Every time a wayward driver crossed his path, his crooked, yellow teeth were exposed as spittle flew in every direction from his large mouth. The wrinkles on his dark brown face deepened and his small, thick arms bulged from underneath his faded blue jacket. He lacked the trademark neon-yellow vest, but he did not need a vest to make his presence known.

    Outside of terminal two, there were three lanes of traffic separated by concrete medians. Each lane was congested with cars, trucks, buses, and shuttles that all competed for a limited number of spots. The road itself was jammed between two large buildings and a concrete ceiling, creating an artificial cave illuminated only by headlights. Hundreds of people crossed back and forth, pushing each other aside to find a position visible from the road as they waited to be saved from the subzero temperature. The other crossing guards, fed up with their impossible jobs, had relegated themselves to mere bystanders.

    As I watched the lone man take on the chaos

of the airport, I needed to know why he would

act so lively in such an oppressive environment.

I know that people do not act that energetic

unless they want something, so I assumed he

was just doing it to get tips. However, that did

not stop me from watching.

    A blue hotel shuttle approached the man

and signaled that it wanted to park in the

pickup area. The man thought that the space

was too small, so he wanted the driver to move

up further to a space near us. The shuttle driver

disregarded his command and tried to pull in


    The resulting battle was legendary. 

    As the shuttle pulled in, the man flailed his

arms to the right, spawning a twister of

nonstop motion. The driver, unmoved by the

passionate display, stayed on his course for the

spot. To reassert his dominance, the man

began to yell at the shuttle with high-pitched

shrieks. At this point, the fight had reduced

the traffic speed from 5 mph to 0, so a chorus

of horns composed the score of the epic

confrontation. As the shuttle continued to

move in, the man had no choice but to occupy

the space himself. With no other viable

options left besides vehicular manslaughter,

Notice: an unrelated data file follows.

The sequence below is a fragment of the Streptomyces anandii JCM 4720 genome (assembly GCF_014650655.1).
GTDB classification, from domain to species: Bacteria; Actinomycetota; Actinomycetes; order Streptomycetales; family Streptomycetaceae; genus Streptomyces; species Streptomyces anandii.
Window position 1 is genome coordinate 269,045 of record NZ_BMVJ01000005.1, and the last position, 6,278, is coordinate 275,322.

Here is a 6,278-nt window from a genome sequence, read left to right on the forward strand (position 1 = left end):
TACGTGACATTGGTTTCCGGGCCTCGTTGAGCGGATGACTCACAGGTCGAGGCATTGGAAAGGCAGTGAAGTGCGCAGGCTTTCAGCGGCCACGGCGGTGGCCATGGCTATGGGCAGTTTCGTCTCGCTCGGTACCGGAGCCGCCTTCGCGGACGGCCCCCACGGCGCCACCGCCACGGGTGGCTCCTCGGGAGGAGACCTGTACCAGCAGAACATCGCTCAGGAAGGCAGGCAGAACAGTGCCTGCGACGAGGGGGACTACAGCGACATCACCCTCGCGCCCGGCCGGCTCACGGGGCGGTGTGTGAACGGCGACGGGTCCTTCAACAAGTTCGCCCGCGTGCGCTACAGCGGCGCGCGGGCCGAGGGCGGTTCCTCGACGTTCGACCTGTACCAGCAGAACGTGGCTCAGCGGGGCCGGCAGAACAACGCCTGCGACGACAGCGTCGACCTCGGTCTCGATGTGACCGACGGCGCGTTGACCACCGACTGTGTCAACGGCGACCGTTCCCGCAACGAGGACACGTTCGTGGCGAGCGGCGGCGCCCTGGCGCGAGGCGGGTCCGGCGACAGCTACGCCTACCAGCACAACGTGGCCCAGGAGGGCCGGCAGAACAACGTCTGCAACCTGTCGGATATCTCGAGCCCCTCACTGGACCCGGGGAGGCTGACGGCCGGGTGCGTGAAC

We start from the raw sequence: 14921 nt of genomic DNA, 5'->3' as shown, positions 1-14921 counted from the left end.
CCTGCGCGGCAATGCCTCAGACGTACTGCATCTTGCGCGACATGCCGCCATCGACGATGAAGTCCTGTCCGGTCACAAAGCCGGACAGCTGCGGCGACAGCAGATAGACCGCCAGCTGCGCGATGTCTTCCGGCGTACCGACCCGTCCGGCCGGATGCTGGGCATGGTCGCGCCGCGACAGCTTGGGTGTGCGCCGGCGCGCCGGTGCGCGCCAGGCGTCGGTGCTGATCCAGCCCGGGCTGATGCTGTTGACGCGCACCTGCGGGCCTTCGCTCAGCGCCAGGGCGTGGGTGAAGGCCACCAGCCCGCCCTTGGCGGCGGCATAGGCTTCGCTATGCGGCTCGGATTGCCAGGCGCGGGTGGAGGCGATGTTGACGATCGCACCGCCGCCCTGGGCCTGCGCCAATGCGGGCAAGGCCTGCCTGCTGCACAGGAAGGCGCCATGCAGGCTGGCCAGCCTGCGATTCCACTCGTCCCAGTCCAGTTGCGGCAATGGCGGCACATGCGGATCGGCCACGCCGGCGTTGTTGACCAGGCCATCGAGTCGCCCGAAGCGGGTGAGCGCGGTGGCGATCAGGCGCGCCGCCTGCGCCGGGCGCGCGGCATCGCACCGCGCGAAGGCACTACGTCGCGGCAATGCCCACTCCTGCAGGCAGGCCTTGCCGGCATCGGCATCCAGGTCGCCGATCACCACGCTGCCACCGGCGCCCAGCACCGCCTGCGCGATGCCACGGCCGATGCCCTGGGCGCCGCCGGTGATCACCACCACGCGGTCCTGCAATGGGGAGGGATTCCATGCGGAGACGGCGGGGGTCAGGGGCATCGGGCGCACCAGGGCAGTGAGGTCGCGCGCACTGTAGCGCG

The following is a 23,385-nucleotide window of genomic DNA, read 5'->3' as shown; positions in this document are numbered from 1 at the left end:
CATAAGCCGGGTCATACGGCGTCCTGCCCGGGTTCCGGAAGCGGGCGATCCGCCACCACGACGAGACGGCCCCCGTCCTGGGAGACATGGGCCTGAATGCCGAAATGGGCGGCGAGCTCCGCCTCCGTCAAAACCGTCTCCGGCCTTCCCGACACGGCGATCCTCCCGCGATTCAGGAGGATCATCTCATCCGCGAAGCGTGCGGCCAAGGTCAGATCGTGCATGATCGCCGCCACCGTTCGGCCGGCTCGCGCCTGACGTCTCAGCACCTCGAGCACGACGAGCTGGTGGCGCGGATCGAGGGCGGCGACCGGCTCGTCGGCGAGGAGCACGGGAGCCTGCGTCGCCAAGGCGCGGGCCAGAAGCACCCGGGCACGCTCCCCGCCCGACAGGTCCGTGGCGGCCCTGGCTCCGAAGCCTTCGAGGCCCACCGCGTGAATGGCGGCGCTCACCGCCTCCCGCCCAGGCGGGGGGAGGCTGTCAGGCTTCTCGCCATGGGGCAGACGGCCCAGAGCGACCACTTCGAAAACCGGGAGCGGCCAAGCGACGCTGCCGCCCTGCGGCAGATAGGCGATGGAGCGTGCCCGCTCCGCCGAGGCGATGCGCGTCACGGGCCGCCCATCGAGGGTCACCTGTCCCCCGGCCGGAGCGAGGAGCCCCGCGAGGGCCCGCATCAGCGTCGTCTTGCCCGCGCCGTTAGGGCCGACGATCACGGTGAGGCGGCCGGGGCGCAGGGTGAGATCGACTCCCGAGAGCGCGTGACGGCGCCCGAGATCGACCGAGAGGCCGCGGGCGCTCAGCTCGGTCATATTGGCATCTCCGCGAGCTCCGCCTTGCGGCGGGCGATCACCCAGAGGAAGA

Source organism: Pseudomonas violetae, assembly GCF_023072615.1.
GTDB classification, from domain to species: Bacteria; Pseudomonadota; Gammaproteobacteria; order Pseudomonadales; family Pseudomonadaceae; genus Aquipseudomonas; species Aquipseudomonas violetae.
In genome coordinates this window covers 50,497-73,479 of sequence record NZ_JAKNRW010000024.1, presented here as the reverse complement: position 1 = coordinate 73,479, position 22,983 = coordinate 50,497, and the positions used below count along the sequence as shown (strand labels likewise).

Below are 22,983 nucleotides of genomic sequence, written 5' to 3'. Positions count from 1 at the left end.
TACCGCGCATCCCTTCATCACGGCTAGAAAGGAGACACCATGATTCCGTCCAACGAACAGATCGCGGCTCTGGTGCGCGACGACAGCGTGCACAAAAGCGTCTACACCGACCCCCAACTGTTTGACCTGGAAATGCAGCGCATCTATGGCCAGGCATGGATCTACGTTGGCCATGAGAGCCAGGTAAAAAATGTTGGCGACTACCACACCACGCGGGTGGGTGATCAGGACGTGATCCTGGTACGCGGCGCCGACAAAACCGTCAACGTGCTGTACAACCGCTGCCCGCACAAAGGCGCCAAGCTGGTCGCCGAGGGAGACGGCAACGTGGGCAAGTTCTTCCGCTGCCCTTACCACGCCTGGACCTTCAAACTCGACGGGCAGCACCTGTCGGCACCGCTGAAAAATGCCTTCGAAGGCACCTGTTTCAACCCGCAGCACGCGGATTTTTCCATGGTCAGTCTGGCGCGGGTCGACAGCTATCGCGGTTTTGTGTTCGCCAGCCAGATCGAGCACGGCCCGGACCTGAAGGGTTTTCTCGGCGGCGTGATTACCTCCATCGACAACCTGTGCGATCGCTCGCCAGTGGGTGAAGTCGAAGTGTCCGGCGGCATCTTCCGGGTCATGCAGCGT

the driver had no choice but to surrender. The

shuttle slowly turned back onto the main road and pulled into its designated spot, with the man closely following behind.

    Now this cluster had brought itself within thirty feet of where my family and I were sitting. The shuttle doors swung open and a couple families made their way to their seats. I guess the thought of freedom from the airport trumped any red flags raised by the encounter. However, before they could get on, the man stopped them and insisted that he should carry their luggage onto the shuttle.

    I had a suspicion that this was when he would ask each family for tips, probably something ridiculous like thirty dollars, as payment for his “kind” gesture. 

    However, the actual series of events took a much different course. Instead of asking for money, the man just let the people board. There was no resistance, no hints, no nudges. The man packed their bags, got out of the way, and left the scene. 

    A few minutes later, our shuttle finally arrived. This time, the man was preoccupied with directing another lane, so we were spared the drama. After we had stashed our luggage and taken our seats, we asked our driver if he knew anything about the crazy crossing guard. He responded with a chuckle before telling us that the man was in fact not a crossing guard at all and had no affiliation with the airport. 

    This man voluntarily went out in the freezing cold to direct traffic for no other reason than he wanted to. He wanted to confront angry and disgruntled drivers. He wanted to yell and wave his arms like a fool. He wanted to take on the impossible task of controlling an airport mob by himself. 

    I could not make sense of his motivations, but though I never knew him, spoke to him, or even made direct eye contact with him, I still needed answers from him. 

    Unfortunately, the next time we went to BWI, he was nowhere to be found—probably banned from the premises—so my questions will forever linger.

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Stay and Fight - Rio Valenzuela
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Drew Ryder

Stage Magician

- Henry Doud